Articles

School in Works for Autistic Youth

October 30, 2006

By Editorial Staff
Chicago Sun-Times

Easter Seals today breaks ground on a unique $28 million school for autistic children.

The building itself will be therapeutic, designed to offset autistic students' hypersensitivity to sights and sounds:

    * The windows will be high off the floor. When students look out, they'll see trees and clouds, rather than street scenes that can be distracting.
    * Building materials will dampen classroom noise, especially low-frequency rumbles that in some autistic students can drown out conversations.
    * "The room is calming," said Tim Muri, president of Easter Seals Metropolitan Chicago.
    * The indirect lighting will cut down on glare that can be especially harsh to autistic students. And there won't be any buzzing from fluorescent lights.
    * Conventional fire alarms sound so painfully loud to autistic kids that some freeze and others scatter. In the new school, fire alarms will play "Stars and Stripes Forever."

A music alarm "is not quiet, but it's not devastating," said Stephen Porges, a University of Illinois at Chicago autism expert who helped design the school.

The Therapeutic School and Center for Autism Research, 1939 W. 13th St., also will accommodate autism researchers from the nearby UIC campus and other centers.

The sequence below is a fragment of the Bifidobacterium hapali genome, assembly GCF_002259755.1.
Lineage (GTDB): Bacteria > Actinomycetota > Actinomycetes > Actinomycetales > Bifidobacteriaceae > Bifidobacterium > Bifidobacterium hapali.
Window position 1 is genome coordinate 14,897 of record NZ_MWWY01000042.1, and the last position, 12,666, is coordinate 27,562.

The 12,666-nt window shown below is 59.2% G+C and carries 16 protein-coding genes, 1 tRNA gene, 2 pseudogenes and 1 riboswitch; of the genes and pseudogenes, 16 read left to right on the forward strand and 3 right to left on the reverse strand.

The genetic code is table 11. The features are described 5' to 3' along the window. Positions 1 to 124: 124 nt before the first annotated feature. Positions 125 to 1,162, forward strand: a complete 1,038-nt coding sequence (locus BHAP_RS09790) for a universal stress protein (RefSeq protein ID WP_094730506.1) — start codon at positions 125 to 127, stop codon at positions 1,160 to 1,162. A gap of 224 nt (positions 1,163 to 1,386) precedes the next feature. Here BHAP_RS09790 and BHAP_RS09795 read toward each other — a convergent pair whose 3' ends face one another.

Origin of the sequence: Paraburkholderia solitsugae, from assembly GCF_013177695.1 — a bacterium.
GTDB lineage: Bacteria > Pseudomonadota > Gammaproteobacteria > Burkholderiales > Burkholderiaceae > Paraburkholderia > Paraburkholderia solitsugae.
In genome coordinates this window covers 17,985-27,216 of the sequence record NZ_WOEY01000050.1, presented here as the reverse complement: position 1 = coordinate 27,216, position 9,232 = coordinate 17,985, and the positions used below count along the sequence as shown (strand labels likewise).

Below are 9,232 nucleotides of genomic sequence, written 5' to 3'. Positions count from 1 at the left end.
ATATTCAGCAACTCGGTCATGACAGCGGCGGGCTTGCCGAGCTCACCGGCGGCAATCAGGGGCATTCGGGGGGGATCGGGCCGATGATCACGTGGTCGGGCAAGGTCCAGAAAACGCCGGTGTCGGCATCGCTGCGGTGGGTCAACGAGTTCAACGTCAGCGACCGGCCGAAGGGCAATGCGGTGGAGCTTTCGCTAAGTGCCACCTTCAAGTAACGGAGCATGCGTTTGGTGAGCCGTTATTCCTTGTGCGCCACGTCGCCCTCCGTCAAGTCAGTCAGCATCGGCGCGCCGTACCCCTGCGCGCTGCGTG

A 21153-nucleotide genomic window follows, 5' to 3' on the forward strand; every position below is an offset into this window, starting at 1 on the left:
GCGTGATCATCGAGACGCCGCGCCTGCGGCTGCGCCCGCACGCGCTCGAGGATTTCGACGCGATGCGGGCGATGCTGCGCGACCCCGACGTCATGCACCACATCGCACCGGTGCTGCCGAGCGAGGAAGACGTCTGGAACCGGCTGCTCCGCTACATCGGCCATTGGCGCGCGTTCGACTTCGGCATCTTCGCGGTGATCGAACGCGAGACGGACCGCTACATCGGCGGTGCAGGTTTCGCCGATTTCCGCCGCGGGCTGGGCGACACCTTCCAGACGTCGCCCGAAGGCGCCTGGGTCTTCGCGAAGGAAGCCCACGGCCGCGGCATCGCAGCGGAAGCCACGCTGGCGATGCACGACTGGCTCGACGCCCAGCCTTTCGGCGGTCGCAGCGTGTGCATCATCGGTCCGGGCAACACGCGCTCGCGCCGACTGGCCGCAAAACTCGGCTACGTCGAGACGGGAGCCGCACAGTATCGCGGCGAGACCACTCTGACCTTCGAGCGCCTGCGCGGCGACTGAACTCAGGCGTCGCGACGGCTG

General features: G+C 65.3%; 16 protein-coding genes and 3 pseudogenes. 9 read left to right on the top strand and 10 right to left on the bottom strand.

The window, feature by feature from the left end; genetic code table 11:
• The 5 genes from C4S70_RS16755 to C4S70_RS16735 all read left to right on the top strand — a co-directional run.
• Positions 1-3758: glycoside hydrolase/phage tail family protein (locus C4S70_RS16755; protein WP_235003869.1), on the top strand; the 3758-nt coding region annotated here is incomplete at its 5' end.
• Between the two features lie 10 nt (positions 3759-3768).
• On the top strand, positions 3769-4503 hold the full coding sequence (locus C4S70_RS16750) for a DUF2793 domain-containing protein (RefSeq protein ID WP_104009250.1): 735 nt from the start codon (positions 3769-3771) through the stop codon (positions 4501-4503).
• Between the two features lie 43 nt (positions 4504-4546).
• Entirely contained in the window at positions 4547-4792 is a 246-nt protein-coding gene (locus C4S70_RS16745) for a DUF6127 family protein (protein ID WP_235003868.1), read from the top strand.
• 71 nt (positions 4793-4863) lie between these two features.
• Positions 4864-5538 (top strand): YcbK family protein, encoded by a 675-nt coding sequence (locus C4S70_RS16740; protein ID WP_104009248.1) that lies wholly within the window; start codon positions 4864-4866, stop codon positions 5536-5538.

Easter Seals will close its therapeutic school at 1950 W. Roosevelt, but continue operating another autism school in Tinley Park.

Residential living
The new school will serve students age 3 to 21 from city and suburban school districts. The $151-per-day tuition will be paid by the student's home district, and state and federal funds.
It will be built in four phases. Phase 1, including classrooms for 150 students, will open in 12 to 15 months. Phase 2 will include a swimming pool and gym; phase 3 will include classrooms for another 100 students, and phase 4 will be residential living for 32 people with autism, mostly adults.

Autism covers a broad range of difficulties in socializing and communication.

Autistic children often exhibit repetitive behaviors and are painfully sensitive to certain tastes, smells and sounds.

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